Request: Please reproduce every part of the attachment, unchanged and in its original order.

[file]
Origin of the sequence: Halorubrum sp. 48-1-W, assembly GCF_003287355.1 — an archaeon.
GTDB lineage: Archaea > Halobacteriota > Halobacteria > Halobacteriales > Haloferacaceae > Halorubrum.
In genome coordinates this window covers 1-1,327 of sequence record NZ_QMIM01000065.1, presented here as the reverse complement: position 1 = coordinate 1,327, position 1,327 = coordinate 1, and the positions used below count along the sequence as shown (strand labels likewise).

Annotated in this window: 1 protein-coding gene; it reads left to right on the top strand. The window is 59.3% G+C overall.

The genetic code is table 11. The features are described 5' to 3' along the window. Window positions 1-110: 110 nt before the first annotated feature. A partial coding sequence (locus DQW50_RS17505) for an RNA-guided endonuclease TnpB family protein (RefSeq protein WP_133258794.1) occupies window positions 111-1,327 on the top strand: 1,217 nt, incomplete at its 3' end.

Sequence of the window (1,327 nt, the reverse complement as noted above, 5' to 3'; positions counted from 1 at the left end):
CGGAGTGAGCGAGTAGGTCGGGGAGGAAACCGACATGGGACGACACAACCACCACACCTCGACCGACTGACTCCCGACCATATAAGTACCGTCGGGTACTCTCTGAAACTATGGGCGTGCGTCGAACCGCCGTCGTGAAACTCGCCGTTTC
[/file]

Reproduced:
Origin of the sequence: Halorubrum sp. 48-1-W, assembly GCF_003287355.1 — an archaeon.
GTDB lineage: Archaea > Halobacteriota > Halobacteria > Halobacteriales > Haloferacaceae > Halorubrum.
In genome coordinates this window covers 1-1,327 of sequence record NZ_QMIM01000065.1, presented here as the reverse complement: position 1 = coordinate 1,327, position 1,327 = coordinate 1, and the positions used below count along the sequence as shown (strand labels likewise).

Annotated in this window: 1 protein-coding gene; it reads left to right on the top strand. The window is 59.3% G+C overall.

The genetic code is table 11. The features are described 5' to 3' along the window. Window positions 1-110: 110 nt before the first annotated feature. A partial coding sequence (locus DQW50_RS17505) for an RNA-guided endonuclease TnpB family protein (RefSeq protein WP_133258794.1) occupies window positions 111-1,327 on the top strand: 1,217 nt, incomplete at its 3' end.

Sequence of the window (1,327 nt, the reverse complement as noted above, 5' to 3'; positions counted from 1 at the left end):
CGGAGTGAGCGAGTAGGTCGGGGAGGAAACCGACATGGGACGACACAACCACCACACCTCGACCGACTGACTCCCGACCATATAAGTACCGTCGGGTACTCTCTGAAACTATGGGCGTGCGTCGAACCGCCGTCGTGAAACTCGCCGTTTC